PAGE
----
We could see it coming up the road, a simple but radiant structure in pink and white stone that glowed in spite of the rain. The church of the ancient monastery nestled into the base of a mist-topped green mountain, its cultivated fields and vineyards, still producing sustenance after seven hundred years, spread around it down the slope of the hill like a lady’s skirt in variegated patterns. Decani Visoki looks the very picture you’d expect of an active monastery: tidy, quiet, and prosperous.
Until you come to the KFOR barrier gate, draped in camouflage and topped with barbed wire, where incoming vehicles must state their purpose, surrender their passports, and submit to a search if the guards armed with AK-47s think it’s necessary.
Such is the protection required for Kosovo’s only UNESCO site, the Medieval Monuments in Kosovo (actually four separate sites spread across the country, but grouped under the same listing). The trouble is that the monasteries are tiny islands of medieval Serbian Orthodoxy nestled among a sea of Albanian Islam, and such beautiful and potent symbols of the resented old regime that they can’t help becoming targets – in this part of the world, memories don’t have to be long to remember violence and genocide. It seems that most Serbian sites require this kind of protection, even from the visiting public – Gizmestan Tower, the intensely Serbo-nationalistic monument to the 1389 Battle of Kosovo, also required me to surrender my passport to an armed guard before entering the tower’s barricaded enclosure. And the protection is warranted – in 2004 some isolated tit-for-tat violence between Albanians and Serbs in Kosovo escalated into a nationwide orgy of anti-Serb violence which, in addition to costing thousands of lives, also resulted in the deliberate burning and bombing of Serbian churches and heritage sites.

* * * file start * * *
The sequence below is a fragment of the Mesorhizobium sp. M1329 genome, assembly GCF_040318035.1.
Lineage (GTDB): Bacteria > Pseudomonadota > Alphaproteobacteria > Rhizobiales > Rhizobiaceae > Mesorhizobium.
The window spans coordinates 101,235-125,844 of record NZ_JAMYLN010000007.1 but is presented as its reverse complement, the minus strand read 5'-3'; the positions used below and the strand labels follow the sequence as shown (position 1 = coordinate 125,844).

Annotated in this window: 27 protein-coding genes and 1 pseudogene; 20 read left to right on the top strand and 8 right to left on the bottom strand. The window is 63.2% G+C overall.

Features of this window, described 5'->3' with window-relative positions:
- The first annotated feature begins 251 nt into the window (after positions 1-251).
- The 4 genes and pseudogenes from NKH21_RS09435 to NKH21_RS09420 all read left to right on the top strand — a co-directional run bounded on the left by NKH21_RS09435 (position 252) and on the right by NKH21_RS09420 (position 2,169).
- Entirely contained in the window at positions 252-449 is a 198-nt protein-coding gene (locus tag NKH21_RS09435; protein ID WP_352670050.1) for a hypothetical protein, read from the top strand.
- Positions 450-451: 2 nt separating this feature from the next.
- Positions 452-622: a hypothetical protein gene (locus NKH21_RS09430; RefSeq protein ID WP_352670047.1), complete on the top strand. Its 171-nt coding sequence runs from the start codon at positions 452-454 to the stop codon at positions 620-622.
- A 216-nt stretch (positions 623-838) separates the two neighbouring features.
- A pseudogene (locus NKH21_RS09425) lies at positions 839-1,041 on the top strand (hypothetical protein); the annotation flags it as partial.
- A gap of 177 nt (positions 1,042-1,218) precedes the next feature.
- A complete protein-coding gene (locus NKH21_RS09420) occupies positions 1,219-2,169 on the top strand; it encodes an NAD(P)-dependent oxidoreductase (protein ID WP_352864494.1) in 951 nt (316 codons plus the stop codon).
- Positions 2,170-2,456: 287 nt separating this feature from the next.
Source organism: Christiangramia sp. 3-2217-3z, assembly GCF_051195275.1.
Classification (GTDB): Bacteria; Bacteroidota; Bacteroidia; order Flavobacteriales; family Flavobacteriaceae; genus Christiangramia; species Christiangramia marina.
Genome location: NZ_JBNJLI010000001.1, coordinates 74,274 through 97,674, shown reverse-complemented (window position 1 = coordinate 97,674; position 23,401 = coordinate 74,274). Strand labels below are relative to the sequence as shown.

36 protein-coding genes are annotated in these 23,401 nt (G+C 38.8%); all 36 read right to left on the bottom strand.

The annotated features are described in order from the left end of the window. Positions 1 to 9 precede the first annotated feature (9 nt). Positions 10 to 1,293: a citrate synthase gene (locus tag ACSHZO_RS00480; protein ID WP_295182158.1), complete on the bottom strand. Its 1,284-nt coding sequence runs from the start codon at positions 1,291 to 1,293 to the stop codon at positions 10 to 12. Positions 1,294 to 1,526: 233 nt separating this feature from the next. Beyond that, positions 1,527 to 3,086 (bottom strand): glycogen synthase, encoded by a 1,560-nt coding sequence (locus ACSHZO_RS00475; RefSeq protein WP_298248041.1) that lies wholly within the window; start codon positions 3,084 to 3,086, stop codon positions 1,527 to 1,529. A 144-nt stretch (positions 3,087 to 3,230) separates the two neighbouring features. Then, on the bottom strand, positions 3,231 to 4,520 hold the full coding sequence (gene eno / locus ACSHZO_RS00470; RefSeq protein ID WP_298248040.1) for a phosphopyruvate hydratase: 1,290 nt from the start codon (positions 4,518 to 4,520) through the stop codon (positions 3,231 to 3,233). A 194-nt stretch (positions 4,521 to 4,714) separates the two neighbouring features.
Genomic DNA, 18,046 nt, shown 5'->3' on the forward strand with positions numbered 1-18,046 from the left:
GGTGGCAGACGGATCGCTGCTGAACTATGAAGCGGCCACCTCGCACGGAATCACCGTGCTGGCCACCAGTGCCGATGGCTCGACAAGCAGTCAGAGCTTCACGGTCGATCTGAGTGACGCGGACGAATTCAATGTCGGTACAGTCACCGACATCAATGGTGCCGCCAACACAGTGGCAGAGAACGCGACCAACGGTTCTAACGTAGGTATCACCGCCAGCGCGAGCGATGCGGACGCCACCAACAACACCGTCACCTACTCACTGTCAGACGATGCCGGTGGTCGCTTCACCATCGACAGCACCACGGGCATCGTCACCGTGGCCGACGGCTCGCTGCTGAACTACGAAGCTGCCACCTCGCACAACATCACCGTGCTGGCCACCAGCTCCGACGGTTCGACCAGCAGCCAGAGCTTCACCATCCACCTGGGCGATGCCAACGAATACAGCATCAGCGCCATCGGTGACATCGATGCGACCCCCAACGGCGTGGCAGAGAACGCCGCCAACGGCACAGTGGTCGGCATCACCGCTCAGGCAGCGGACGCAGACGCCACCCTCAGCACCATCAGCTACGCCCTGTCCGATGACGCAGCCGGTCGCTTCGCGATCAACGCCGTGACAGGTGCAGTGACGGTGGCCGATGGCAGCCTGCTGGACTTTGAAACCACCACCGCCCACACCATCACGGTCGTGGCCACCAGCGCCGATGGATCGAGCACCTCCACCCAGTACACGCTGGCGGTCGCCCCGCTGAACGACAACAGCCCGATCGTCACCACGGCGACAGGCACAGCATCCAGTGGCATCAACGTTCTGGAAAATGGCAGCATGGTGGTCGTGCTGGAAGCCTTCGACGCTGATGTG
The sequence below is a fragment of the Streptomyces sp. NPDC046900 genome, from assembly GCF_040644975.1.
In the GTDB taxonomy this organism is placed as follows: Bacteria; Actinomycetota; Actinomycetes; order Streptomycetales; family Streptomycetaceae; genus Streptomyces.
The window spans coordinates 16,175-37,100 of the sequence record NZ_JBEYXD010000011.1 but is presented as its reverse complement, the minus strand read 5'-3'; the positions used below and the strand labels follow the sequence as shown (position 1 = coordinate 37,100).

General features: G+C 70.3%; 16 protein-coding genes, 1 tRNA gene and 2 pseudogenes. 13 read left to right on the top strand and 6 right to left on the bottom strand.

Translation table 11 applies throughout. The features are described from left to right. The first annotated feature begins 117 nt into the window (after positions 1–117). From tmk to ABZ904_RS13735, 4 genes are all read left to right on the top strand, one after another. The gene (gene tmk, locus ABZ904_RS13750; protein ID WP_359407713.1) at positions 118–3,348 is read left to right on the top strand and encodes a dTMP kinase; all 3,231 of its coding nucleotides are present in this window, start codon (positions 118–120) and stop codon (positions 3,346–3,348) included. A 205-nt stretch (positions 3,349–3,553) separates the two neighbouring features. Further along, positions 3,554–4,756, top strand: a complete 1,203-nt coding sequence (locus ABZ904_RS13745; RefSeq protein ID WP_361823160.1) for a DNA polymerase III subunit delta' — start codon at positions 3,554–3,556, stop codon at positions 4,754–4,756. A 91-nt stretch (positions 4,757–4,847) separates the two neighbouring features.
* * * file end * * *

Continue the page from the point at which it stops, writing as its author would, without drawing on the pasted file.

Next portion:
As recently as a year ago, Islamic extremists were arrested trying to pass a truck full of weapons through this very same barrier to the Decani Monastery that I passed through, and there have been incidents of ISIS and other extremist hate-graffiti appearing on the ancient stone walls.
The world is becoming a scary place, and the fact that heritage sites are at the epicentre of conflict just shows that history is anything but past. In Gjakova, the site of another of the UNESCO monasteries, Serbian worshippers were prevented from entering a church on Christmas Eve by Albanian protesters who stoned their bus. Not half a mile outside the Decani Monastery’s gates, the citizens of Decan are right now protesting a recent ruling that favored the monastery, in a conflict over some disputed land rights with the town. Kosovo’s recent bid to join UNESCO was an important effort to use heritage as a platform for increasing recognition of its statehood. But the rejection of Kosovo by the committee elicited relief from Serbs who feared for the fate of their monuments under a potentially hostile Albanian-dominated government.